A 0.5-mm-thick polycaprolactone mesh, with a line width and the triangular pore size of 500 μm each, was irradiated with gamma rays (15 kGy) after fabrication through 3-D printing. The PCL mesh (T&R Biofab Co Ltd, Siheung, Korea) used in this study was approved for manufacturing and marketing by the Korean Ministry of Food and Drug Safety.
Pre- and postoperative nasal obstruction symptom evaluation (NOSE) surveys were conducted for all patients, and preoperative epistaxis or headache were scored (0–10) using a visual analog scale (VAS). Subjective improvement in nasal obstruction was surveyed using a 5-point Likert scale at 4–8 weeks postoperatively. Missing data were obtained through telephonic surveys.
Pre- and postoperative endoscopic evaluations were performed by two experienced otolaryngologists (postoperative evaluation performed at 4–8 weeks postoperatively), and the change in the septum was evaluated as follows: straight, improved with residual deviation, or no change. During the follow-up period, the patients were inspected thoroughly to identify external nose deformities.
Bilateral nasal packing was removed on postoperative day 2, and silastic sheets were removed approximately 2 weeks after the surgery at the outpatient clinic visit. Medical treatment was continued in patients who tested positive for allergy (either in the skin prick test or ImmunoCAP; Thermo Fisher Diagnostics).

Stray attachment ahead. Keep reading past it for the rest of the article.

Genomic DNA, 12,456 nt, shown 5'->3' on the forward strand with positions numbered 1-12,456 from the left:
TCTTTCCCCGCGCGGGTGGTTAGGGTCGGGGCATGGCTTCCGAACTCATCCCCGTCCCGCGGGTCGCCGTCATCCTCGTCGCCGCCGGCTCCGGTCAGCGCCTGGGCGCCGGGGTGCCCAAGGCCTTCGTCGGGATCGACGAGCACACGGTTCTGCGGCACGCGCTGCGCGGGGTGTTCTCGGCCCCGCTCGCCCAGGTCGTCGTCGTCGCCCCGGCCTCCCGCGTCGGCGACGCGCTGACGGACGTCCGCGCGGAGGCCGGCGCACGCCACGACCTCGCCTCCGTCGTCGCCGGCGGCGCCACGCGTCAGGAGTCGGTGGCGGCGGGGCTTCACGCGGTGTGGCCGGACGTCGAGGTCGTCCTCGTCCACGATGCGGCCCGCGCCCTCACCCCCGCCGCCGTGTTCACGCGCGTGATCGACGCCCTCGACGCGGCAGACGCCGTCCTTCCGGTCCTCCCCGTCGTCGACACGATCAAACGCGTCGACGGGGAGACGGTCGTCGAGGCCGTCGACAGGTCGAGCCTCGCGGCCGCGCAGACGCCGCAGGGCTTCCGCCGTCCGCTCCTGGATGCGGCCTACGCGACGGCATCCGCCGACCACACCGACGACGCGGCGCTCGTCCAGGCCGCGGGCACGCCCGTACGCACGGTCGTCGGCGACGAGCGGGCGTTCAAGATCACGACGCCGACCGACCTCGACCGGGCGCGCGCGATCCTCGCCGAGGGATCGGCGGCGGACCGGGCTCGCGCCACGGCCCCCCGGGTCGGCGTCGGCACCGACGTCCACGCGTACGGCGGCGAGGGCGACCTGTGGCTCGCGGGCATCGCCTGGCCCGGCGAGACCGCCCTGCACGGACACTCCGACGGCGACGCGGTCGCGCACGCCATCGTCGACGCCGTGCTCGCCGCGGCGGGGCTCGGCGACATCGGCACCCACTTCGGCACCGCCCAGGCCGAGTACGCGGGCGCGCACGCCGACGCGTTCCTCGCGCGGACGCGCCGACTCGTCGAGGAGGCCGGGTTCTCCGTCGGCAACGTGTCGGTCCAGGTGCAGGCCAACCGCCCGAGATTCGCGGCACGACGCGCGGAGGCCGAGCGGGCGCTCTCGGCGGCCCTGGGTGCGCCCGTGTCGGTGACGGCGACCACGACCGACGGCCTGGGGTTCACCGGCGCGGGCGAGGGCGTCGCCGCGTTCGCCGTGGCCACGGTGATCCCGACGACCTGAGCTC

A paired t-test was conducted to compare preoperative and postoperative NOSE and VAS scores, and the Wilcoxon signed rank test was conducted for sub-analysis based on the presence of AR. All statistical analyses were conducted using SPSS ver. 22.0, and P < 0.05 was considered statistically significant.
A total of 20 patients (17 male and 3 female) underwent septoplasty with wedge resection and PCL mesh graft for caudal septal deviation without subluxation or dislocation of the anterior nasal spine. The mean age of the patients at the time of surgery was 48.0 years, and the mean follow-up period was 112.8 days (Table 1). Ten patients tested positive for allergy, three patients had a history of nasal bone fracture, and one patient underwent revision septoplasty. Concurrent procedures were as follows: four patients underwent endoscopic sinus surgery, 16 patients underwent inferior turbinate surgery, and dorsum and valve surgery were performed in 1 patient each (Table 2).
Comparison of the pre-operative and post-operative NOSE, and VAS scores
Of the 20 patients, three were excluded from the final survey analysis due to the absence of nasal obstruction before surgery or a short follow-up period. The mean preoperative NOSE score for 17 patients was 68.2, which decreased to 15.0 postoperatively (P < 0.001). In the nine patients with AR, the mean NOSE score dropped from 81.1 to 18.3 (P < 0.001) and in the eight patients without AR, the mean NOSE score dropped from 53.8% to 11.3 (P = 0.001). The mean VAS score for headache and epistaxis dropped from 3.1 to 0.6 (P = 0.009) and 1.4 to 0.4 (P = 0.114), respectively (Fig. 2).